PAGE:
GG
  • Grandpas GrubGrandpas Grub Posts: 14,226
    I do the sear in the DO then braise. Fishlessman uses the chicken broth & wine. You can see the moisture and tenderness in his pictures - that sure looks good.

    For the sanwhich's we reduce the liquid with a little thickening for a somewhat soggy sub.. Leftovers are great, we often get hard rolls, some swiss cheese, mustart and mayo. Into the microwave and another great sandwhich. There are a lot of options with this type of cook.

    GG
  • Egg PirateEgg Pirate Posts: 114
    Thats what I was looking for! Thanks guys.
  • Grandpas GrubGrandpas Grub Posts: 14,226
    If using the dutch oven with a lid, one may as well put the DO in the oven and save the lump or use bricketts,

    If one goes over to some of the DO sites there are guides on how many birckets on bottom and how many on top to get to a specific DO temp.

    Using a lid on a DO inside the egg is like taking a shower with a raincoat on. The flavor cooking inside an egg w/o a lid is wonderful. DO cooking is great in an of itself, DO inside an egg w/o the lid is kicking it up a few notches.

    Nevertheless, there are a lot of was to cook and I am no expert. My 2¢ worth.

    Good eatin, GG
  • thirdeyethirdeye Posts: 7,427
    Start with the biggest cuts you can find. If you have a cool butcher, he will get you a 6 or 8 pound one. I pretty much go along with the adders and liquid everyone else has mentioned for the braising.... my only difference is the fact I smoke the chuckie (instead of searing it) for 2 or 3 hours before going into a vessel of sorts. I use a simple rub and grate temps of 225*. I'm really not that picky about using a dutch oven as an aluminum pan works good too. Actually, once you cover it, it can finish in the oven if you have other stuff to cook on the Egg.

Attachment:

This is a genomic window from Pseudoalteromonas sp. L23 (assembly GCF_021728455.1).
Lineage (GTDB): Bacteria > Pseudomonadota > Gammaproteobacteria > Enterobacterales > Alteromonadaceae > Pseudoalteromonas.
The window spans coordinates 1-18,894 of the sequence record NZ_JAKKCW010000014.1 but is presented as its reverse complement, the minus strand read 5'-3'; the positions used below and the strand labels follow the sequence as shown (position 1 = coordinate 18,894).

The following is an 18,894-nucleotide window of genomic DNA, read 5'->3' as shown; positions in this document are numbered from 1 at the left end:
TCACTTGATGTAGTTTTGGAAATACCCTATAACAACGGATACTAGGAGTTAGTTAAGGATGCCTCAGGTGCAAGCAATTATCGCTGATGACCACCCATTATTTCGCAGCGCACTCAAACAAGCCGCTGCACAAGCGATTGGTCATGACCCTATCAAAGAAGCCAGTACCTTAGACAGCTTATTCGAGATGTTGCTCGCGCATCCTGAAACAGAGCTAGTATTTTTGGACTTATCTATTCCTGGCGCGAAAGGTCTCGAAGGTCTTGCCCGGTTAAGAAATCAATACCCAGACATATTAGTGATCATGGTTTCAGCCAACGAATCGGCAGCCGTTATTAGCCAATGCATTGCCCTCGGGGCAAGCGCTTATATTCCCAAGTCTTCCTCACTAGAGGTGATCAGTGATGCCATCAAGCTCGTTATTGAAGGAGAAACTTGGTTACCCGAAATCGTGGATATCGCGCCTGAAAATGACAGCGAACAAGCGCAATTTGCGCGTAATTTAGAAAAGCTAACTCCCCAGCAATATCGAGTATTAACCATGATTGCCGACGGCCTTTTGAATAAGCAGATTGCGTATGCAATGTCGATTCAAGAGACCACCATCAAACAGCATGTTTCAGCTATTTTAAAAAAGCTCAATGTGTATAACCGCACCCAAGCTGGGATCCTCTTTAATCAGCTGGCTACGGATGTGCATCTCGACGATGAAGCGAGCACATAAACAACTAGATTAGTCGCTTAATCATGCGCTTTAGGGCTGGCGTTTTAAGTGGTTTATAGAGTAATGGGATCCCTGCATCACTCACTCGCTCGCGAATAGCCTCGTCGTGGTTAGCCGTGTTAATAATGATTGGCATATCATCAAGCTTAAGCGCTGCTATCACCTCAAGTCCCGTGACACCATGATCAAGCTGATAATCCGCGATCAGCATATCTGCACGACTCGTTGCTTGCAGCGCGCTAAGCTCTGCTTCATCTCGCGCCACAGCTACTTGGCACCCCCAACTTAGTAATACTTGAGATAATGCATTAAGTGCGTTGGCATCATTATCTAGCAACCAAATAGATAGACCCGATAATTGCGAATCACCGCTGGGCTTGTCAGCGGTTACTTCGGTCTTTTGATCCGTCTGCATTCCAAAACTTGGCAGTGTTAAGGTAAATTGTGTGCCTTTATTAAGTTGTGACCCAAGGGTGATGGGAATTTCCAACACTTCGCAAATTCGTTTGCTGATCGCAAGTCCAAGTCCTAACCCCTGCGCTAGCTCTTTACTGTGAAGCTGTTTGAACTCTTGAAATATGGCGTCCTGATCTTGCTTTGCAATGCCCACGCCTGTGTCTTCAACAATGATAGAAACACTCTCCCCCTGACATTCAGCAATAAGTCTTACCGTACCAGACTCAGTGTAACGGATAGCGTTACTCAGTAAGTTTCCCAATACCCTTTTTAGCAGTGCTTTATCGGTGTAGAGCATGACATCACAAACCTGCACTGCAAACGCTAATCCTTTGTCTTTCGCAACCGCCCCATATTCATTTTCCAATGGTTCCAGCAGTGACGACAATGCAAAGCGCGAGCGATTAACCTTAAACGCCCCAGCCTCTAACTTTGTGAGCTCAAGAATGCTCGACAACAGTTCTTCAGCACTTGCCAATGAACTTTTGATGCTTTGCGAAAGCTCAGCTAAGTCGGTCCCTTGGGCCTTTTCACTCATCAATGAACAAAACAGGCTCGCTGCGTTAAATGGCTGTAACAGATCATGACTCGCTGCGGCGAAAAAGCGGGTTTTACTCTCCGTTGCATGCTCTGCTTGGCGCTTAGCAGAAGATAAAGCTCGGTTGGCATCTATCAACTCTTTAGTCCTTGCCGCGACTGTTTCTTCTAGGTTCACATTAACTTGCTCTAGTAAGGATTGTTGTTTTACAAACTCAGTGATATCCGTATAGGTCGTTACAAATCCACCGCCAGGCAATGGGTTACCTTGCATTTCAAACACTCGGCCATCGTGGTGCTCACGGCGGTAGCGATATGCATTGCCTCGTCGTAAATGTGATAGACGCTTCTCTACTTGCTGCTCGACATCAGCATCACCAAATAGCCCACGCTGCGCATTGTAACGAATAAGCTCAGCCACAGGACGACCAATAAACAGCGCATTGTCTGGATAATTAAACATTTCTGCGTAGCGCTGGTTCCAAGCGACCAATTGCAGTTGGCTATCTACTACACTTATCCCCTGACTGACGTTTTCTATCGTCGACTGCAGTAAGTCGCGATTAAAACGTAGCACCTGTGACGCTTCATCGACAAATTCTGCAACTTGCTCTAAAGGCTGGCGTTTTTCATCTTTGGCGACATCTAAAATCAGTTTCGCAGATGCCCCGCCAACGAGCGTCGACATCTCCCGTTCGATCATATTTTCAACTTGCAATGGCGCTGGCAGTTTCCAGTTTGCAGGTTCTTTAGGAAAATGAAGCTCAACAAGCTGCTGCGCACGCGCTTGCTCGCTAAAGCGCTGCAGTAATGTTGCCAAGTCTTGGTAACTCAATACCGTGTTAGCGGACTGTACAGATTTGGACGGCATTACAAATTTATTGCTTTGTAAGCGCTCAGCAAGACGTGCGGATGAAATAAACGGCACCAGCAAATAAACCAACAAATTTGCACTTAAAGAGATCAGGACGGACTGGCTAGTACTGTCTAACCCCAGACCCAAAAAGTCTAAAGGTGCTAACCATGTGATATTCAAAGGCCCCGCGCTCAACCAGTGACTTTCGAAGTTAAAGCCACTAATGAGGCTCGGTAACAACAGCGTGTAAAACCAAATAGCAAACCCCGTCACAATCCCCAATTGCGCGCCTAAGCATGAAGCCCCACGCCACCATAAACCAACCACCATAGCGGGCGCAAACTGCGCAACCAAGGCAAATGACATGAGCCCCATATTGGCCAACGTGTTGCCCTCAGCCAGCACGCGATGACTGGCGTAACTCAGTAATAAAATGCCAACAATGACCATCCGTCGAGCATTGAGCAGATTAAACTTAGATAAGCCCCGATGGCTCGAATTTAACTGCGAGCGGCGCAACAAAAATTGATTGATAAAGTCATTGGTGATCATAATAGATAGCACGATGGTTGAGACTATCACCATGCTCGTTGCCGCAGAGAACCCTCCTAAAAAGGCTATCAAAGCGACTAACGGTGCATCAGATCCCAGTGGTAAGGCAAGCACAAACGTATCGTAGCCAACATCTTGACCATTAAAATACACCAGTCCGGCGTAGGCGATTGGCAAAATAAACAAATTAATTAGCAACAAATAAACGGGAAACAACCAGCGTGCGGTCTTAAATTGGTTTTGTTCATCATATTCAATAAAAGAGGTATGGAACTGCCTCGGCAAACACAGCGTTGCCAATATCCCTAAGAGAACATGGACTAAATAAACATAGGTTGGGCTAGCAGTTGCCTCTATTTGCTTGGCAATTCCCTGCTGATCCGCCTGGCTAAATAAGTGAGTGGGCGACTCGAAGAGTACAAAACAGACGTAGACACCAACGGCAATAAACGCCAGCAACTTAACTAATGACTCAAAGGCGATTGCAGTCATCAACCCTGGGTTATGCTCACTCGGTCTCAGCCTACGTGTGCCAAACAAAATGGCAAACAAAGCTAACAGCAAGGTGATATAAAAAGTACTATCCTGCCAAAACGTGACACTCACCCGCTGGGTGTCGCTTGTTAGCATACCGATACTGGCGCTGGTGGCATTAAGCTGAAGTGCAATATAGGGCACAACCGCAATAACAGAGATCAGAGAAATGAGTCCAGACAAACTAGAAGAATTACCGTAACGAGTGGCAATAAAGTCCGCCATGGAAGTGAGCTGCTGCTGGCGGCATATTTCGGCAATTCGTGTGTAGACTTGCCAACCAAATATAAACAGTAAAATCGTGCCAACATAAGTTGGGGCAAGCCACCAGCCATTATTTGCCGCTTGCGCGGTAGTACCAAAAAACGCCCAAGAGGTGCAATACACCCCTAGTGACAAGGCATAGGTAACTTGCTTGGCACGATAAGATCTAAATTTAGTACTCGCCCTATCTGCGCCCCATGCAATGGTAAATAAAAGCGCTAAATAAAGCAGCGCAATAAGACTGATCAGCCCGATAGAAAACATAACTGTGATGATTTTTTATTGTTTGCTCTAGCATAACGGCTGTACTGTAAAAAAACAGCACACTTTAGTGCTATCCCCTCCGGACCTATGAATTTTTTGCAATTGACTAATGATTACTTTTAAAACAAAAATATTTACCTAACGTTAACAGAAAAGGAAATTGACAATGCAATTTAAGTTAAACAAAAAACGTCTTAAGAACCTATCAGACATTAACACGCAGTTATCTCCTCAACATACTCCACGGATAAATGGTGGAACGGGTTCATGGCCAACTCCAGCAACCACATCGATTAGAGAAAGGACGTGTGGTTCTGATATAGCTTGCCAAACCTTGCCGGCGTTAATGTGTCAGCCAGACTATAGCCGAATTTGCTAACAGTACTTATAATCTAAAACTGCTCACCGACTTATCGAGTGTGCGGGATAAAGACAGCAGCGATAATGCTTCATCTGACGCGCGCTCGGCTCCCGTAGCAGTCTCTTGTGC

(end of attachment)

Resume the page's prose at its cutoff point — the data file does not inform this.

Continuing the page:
Try smoking an onion or two while the meat is on, they are really tasty when quartered and added to the pot.

    Here is a bone-in chuckie about ready for braising.

    DSC02332a.jpg

    This one is boneless

    DSC04334d.jpg
    Happy Trails
    ~thirdeye~

    Barbecue is not rocket surgery
  • Grandpas GrubGrandpas Grub Posts: 14,226
    Nice twist to the cook.

    Does braising with liquid take away from the previous somke stage of the cook?

    I will have to go to a real butcher to get that big of a roast.

    Thanks, Kent
  • thirdeyethirdeye Posts: 7,427
    DSC03945a.jpg


    Well, I'm sure the smokiness of the meat is diluted a hair, but there is also some transfer of that flavor to the broth.

    You can always take the lid off later on in the cook and reduce the broth a bit, just be careful and don't cook it dry.

    In addition to smoking an onion to add in, partially cooking carrots on the grate before they go in works well too.
    Happy Trails
    ~thirdeye~

    Barbecue is not rocket surgery
  • Egg PirateEgg Pirate Posts: 114
    thirdeye,

    You cease to amaze me. How anyone can take a humble dish and make it look so wonderful is beyond me. Thanks again for all the wonderful posts.


    Egg Pirate

    aka Dion
  • Grandpas GrubGrandpas Grub Posts: 14,226
    Wayne,

    When you said an aluminum pan I was thinking of a deep disposible aluminum pan. Then I saw your picture.

    This will be on for Sunday.

    Thanks for the input. Kent